The Audacious AsceticADDPMP172
In early 2002, following the fall of the Talban, Osama Bin Laden’s abandoned compound in the Afghan city of Kandahar was ransacked.
Among the finds was a collection of more than 1500 audio cassettes featuring sermons, speeches, songs and candid recordings of Arab-Afghan fighters, recorded between the 1960s up until the 9/11 attacks. The collection served as an audio library for those who gathered under Bin Laden’s roof between 1997 and 2001 - a key era in Al Qaeda’s development and growth.
The tapes eventually made their way to the Afghan Media Project at Williams College in Massachusetts, who asked Flagg Miller - an expert in Arabic literature and culture from the University of California, Davis - to immerse himself in this hotchpotch of sermons, songs and recordings of intimate conversations. He is still the only person to have heard the collection in full.
Through pain-staking detective work Prof Miller has sought to understand what the tapes say about the evolution of Bin Laden, presenting his findings in the book ‘The Audacious Ascetic: What the Bin Laden Tapes Reveal about Al-Qaeda’.
The collection features over 200 speakers, with around 20 tapes featuring Bin Laden himself - among them some rarely-heard speeches.
While the cassette tape is undoubtedly an instrument for proselytising and propaganda, this collection reveals that the people making recordings seemed to find extraordinary pleasure in capturing the ordinary sounds of life - conversations over breakfast; sounds from the battlefield; wedding celebrations and militants singing Islamic anthems.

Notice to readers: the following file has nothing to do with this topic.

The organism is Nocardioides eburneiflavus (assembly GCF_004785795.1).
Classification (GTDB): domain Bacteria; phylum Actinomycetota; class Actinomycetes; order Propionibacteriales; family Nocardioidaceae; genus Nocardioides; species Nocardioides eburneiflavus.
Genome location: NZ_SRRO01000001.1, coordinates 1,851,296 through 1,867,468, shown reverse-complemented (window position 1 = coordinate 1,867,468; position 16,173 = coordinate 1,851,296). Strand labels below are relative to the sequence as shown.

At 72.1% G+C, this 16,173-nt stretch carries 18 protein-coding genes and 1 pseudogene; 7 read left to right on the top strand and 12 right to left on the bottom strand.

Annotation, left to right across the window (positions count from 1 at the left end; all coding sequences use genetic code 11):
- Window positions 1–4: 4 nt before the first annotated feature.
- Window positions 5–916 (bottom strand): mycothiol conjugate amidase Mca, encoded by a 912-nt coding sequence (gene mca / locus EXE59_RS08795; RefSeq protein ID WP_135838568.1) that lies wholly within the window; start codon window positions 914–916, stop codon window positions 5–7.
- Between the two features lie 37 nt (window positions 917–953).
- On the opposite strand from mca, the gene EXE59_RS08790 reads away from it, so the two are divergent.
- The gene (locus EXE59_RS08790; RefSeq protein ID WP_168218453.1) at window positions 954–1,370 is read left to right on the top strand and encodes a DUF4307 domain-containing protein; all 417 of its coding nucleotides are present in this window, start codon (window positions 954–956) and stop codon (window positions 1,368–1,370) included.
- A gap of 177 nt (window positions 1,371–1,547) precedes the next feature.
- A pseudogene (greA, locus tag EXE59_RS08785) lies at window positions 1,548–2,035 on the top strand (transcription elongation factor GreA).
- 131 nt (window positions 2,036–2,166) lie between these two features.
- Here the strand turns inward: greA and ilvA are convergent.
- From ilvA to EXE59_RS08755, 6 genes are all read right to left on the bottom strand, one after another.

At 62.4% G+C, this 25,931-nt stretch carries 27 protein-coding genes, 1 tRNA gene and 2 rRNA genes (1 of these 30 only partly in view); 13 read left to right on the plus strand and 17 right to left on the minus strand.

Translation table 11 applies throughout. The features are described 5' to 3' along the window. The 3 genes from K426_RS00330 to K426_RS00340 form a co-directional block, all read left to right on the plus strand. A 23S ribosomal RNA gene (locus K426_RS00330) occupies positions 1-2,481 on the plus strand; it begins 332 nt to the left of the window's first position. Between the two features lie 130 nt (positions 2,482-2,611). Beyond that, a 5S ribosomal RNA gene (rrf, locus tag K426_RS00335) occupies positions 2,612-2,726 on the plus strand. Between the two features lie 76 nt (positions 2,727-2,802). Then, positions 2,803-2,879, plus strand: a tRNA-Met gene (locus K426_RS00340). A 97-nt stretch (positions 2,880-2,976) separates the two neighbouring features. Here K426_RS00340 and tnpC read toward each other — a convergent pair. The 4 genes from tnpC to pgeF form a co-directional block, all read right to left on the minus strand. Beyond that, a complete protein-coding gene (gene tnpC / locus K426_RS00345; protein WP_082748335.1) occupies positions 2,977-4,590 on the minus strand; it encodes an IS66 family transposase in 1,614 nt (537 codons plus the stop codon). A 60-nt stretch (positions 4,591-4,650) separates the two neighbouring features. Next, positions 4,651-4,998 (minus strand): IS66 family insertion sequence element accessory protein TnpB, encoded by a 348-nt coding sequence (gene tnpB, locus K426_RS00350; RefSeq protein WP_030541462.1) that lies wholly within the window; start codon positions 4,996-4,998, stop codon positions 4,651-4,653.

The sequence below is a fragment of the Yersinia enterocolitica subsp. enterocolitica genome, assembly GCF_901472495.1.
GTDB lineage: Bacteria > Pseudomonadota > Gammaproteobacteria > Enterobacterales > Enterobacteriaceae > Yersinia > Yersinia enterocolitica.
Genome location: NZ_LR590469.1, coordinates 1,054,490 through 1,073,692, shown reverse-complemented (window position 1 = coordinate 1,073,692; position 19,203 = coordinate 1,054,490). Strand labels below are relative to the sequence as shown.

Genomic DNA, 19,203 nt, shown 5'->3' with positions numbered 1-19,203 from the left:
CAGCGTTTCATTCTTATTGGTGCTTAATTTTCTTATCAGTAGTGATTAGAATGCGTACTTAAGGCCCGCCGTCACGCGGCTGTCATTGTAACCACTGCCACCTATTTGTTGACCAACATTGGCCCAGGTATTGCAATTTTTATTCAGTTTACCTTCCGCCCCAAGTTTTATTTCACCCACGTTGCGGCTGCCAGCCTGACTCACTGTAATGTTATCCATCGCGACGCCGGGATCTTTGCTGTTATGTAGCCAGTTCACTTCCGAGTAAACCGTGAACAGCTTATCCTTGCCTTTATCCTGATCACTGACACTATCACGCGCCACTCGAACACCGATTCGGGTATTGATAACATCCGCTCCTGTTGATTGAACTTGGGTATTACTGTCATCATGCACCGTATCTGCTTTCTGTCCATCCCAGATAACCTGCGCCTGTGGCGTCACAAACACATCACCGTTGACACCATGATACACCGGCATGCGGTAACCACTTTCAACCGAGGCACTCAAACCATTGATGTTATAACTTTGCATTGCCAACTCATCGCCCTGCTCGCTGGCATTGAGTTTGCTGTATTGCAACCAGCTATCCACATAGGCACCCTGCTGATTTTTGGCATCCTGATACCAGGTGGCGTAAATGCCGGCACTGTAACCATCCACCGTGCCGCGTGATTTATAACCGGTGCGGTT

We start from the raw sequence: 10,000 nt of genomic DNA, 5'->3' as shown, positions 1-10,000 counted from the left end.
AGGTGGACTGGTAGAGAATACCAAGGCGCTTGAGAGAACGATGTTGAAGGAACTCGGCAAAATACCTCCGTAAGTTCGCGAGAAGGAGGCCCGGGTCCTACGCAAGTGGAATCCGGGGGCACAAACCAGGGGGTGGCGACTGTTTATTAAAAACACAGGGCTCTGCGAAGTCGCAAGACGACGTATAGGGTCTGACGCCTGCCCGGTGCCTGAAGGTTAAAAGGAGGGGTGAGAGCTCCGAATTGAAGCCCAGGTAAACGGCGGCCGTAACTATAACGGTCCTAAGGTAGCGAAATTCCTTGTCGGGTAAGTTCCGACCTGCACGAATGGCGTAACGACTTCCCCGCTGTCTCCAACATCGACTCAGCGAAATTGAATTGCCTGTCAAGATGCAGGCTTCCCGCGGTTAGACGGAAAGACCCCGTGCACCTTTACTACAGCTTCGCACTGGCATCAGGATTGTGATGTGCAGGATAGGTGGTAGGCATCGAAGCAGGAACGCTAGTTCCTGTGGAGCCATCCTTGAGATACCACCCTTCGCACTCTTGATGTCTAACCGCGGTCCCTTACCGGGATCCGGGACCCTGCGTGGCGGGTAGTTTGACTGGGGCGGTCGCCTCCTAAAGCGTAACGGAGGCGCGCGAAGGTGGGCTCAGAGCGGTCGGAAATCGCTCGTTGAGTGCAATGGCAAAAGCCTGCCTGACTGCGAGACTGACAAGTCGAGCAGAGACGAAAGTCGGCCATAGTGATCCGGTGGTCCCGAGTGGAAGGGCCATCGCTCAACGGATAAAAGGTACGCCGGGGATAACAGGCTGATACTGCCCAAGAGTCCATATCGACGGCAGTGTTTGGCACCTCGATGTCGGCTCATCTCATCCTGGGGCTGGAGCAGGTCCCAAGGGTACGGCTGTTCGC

While sermons and speeches dominate this collection, there are curiosities, too. Among them is a conversation with a genie - or Jinni, in Arabic - who has taken over the body of a man. Speaking through him, he claims to have knowledge of political plots, although Bin Laden is said to have had no time for such superstition.
There’s also a recording of Afghan-Arab fighters - Arabs fighting in Afghanistan against the Soviet invasion force - having breakfast at a training camp in late 1980s. This candid conversation reveals the humdrum nature of life on the front line. The conversation is dominated by the yearning for a good meal and the culinary delights of “Mr Hellfire” - a famous chef in Mecca, known for his delicious desserts.
There are also hours of Islamic anthems - songs featuring dramatised battles, and musical messages for aspiring Mujahideen. A key recruitment tool. Western pop music also makes an appearance in the form of Gaston Ghrenassia, who usually performed as Enrico Macias, an Algerian Jew who first found fame in France, before achieving worldwide success in the 1960s and 70s.